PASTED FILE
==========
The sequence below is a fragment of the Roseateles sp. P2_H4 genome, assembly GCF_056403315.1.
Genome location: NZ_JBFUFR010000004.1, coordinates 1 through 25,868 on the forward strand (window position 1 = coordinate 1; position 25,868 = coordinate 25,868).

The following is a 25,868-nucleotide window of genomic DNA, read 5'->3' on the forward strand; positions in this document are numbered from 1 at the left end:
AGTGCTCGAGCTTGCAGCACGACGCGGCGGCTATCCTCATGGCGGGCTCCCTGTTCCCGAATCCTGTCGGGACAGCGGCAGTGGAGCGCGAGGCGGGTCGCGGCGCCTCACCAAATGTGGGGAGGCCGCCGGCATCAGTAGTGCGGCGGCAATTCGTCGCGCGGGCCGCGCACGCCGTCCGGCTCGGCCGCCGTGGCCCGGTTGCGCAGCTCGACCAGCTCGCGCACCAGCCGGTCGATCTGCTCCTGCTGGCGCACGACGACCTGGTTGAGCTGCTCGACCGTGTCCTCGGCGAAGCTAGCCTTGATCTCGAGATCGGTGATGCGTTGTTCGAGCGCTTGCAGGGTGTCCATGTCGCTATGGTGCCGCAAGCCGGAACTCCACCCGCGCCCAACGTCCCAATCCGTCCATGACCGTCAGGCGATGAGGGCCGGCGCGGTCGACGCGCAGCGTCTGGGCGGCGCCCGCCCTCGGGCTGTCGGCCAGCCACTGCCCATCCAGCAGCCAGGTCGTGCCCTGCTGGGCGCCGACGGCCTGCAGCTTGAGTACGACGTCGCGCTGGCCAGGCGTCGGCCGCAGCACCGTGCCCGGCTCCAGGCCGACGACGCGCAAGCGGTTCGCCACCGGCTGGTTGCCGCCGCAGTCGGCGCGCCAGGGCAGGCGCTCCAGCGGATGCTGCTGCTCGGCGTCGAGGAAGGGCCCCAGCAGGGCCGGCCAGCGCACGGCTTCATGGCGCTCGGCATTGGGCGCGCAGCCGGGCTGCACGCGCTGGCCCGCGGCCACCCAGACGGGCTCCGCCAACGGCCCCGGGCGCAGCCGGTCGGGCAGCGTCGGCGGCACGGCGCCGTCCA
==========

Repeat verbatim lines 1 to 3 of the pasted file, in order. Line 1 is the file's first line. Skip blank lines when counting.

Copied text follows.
The sequence below is a fragment of the Roseateles sp. P2_H4 genome, assembly GCF_056403315.1.
Genome location: NZ_JBFUFR010000004.1, coordinates 1 through 25,868 on the forward strand (window position 1 = coordinate 1; position 25,868 = coordinate 25,868).

The following is a 25,868-nucleotide window of genomic DNA, read 5'->3' on the forward strand; positions in this document are numbered from 1 at the left end: